Over the last few weeks we’ve been getting random emails from people asking us if we have seen Natural Selection , a new web e-magazine that has its third issue on line now. The first email was to let us know that we had been mentioned, the second email was to complain that the Sydney artists represented in the Australasian publication weren’t good enough and the third was a very direct “hey look at this!”
So we had a look. Natural Selection is 78 pages long and has a lot of articles and pictures from artists in New Zealand and Australia. We perused the articles and found that Elizabeth Pulie had written an introduction to the Sydney artist’s section and mentioned The Art Life and said nice things about us.
In an introductory essay, Pulie and co-author Luke Parker describe what they see as the parlous state of art criticism in Sydney’s newspapers and having a go at Peter Hill for being crap. Although he’s no longer the SMH art crit, here’s what they had to say:
“Hill writes little in the way of critical responses to work. Often he will interview the artists over a latte, or regurgitate press releases/essays that accompany the exhibition (commissioned by the artist or gallery, and thus never critical of the work). He even liked the Affordable Art Fair (which would have to be one of the most deplorable, problematic recent developments in the Sydney ‘Art Market’).”
Of the many sins of Hill, we never thought his liking for the Affordable Art Fair would count against him. We’re don’t know why Pulie and Parker thought it necessary to put ‘Art Market’ in upper case and in quotes but the AAF is part of the art market, like it or lump it. Even if you don’t like the art that gets shown at the AAF and don’t like the idea of being asked to pay money to go in and look, it’s a bit unfair to criticize poor old Peter Hill for giving it the thumbs up. We would have thought that artists would appreciate a new venue to flog their wares but then again, the possibility of showing at the AAF and selling nada would be a sobering thought for artist-run space refusniks types.
The line up of Sydney people representing our fair city in Natural Selection are artists that Pulie and Parker say they know and love: Elizabeth Pulie, Jay Balbi, John Spiteri, David Griggs, Maria Cruz, Mikala Dwyer, Raquel Ormella, Regina Walters, Robert Pulie, David Griggs, Sophie Coombs, Elvis Richardson and Sarah Goffman.
One of our correspondents suggested that the Sydney artists in Natural Selection were a tad too familiar, perhaps even related to one another in the Biblical sense, and since there is very little actual writing, the whole thing is bit of a waste of time. We disagree. As much as we think a magazine is a venue for writers, Pulie and Parker are completely upfront about why they chose the people they did and that’s fine by us. But how many people want to look at a page by Maria Cruz that simply says Taxi Drivers Wanted All Shifts Available?
Let’s rephrase that – how long do you want to look at that? A magazine is a space for concentration and extended reading, pretty pictures and decorative words just fill up air. Of much more interest in that kind of context are people like Goffman’s Artists I’ve met in Sydney, since 1990, whose names I remember and whose work I know, a chart of people she knows and what they do. Similarly, Ormella and Walter’s Places I lost my keys; Places I lost my wallet; People who can’t use chopsticks is both visually interesting and worth reading as is Richardson’s lift from her web site charting the dedications in books on the JonBenet Ramsey case (even if we have seen that work before).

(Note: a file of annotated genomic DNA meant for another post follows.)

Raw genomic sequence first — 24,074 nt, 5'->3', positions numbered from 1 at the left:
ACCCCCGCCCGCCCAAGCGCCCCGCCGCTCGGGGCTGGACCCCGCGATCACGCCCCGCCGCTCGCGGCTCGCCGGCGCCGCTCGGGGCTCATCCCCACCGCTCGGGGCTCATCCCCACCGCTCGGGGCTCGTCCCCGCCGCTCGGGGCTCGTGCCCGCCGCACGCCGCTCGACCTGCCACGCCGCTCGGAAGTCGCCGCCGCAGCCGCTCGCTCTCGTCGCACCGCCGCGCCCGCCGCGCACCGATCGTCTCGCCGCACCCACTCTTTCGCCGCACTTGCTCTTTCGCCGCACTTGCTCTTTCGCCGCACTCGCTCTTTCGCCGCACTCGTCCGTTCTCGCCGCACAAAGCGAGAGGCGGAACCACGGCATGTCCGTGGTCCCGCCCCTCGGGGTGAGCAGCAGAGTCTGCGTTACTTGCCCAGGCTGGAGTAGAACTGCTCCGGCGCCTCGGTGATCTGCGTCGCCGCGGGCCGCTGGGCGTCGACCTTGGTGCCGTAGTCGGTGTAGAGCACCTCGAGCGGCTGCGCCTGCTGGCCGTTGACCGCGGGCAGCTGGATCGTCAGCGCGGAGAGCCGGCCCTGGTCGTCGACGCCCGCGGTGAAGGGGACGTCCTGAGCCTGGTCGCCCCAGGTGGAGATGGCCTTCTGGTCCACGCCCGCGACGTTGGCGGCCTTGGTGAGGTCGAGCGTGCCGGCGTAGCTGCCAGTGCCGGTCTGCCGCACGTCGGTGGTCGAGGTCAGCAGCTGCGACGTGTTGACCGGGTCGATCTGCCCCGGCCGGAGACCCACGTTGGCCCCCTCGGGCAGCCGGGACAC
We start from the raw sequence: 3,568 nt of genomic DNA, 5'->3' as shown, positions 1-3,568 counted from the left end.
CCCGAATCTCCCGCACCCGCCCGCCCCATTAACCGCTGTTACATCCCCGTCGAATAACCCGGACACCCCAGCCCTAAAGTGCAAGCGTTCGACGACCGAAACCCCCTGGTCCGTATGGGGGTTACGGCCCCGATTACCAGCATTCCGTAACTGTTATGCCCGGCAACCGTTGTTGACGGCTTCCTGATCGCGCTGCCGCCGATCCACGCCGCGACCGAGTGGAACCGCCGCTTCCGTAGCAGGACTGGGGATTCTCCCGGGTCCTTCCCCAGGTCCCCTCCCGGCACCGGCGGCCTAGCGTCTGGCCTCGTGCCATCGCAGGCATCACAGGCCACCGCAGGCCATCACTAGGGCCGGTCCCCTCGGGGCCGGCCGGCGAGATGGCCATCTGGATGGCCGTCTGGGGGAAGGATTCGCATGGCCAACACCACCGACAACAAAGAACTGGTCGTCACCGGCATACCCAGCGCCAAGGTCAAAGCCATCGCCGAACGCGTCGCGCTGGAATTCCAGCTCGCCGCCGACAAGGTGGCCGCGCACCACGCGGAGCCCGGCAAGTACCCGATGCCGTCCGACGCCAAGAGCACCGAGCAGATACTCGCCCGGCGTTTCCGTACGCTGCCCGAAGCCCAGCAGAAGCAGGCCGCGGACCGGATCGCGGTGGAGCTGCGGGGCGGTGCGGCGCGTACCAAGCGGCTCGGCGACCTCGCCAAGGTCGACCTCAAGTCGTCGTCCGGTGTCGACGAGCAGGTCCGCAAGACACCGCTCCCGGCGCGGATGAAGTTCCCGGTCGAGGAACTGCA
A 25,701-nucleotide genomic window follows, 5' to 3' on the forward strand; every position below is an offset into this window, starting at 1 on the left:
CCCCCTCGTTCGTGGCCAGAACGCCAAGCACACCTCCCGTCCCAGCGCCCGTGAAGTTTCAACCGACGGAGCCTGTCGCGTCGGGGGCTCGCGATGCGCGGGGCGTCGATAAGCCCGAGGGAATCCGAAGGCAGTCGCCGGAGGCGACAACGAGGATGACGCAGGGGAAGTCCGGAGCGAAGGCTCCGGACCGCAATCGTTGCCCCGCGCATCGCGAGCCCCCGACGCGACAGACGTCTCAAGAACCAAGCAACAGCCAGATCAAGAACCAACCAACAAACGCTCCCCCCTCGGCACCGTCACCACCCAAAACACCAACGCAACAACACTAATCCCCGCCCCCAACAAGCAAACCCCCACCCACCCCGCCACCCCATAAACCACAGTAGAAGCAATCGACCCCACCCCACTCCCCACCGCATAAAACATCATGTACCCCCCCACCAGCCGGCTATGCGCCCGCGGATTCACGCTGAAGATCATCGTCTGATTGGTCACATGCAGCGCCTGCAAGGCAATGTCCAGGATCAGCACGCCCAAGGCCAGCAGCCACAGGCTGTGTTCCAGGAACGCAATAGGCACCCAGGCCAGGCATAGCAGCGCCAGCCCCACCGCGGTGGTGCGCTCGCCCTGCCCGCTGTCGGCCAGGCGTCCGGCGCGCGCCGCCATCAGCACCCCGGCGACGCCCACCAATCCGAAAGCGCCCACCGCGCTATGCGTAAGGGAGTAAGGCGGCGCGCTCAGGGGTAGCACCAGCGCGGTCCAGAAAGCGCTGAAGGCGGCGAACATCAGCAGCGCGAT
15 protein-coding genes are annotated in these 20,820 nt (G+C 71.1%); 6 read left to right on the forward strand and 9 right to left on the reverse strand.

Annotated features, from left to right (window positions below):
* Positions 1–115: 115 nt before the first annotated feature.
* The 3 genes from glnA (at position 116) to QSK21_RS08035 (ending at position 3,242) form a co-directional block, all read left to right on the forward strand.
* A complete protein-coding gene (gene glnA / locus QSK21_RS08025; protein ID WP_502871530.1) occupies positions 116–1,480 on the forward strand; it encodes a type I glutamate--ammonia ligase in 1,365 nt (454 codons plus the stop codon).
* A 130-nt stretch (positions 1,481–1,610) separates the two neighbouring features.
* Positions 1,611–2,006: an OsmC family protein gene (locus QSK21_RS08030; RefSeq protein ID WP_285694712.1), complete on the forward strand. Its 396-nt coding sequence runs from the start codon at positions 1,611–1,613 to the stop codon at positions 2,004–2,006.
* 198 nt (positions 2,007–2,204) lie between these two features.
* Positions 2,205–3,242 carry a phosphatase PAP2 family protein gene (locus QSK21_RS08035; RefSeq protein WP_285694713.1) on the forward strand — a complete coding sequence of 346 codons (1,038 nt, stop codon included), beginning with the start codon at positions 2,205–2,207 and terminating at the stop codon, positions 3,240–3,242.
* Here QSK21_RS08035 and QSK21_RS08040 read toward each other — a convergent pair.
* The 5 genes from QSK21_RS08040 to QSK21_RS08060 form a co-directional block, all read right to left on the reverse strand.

Pulie and Parker also ask some pertinent questions:
“The increase in artist-run publications has resulted in an increase in requests to artists from other artists, to make written contributions to their projects. Do artists make good critics? Do they make good writers? Some do, and some don’t. As artists, anything they have to say about art (their own or others’) is surely valid – but it may not be interestingly written. If something is badly written, it won’t hold anyone’s attention for long, and it’s difficult to commission good writing when there isn’t any money available to commission with.”
How true – no bucks, no Buck Rogers. Artist’s magazines – as opposed to magazines about artists – are a mug’s game. Things can look good, look crappy, read well, read badly, whatever, but the way to approach them is to take them for what they are, artists’ magazines and revel in what they do best – the sheer eclecticism of personal taste and interests. Unfortunately, there’s nothing inherently ‘valid’ about one artist’s opinion of another, it’s just their opinion and should be taken as such. And stop calling us Shirley.
The launch – February 24, 6pm – features a performance by Gossip Pop which is allegedly Sue Dodd and Phil Dodd doing ironic pop pastiche with lyrics taken directly from gossip magazines. We say ‘allegedly’ because sources close to Sue Dodd have revealed that the whole thing is scam invented by Ted Colless to further his career as a pop impresario. A friend also revealed to The Art Life that Sue Dodd is close to a split with Phil due to musical differences. “Sue has been very patient with Phil’s mood swings but she’s fed up,” said the friend. “She’s thinking of going to New York to start afresh in a new city.” We wish Sue the best of luck.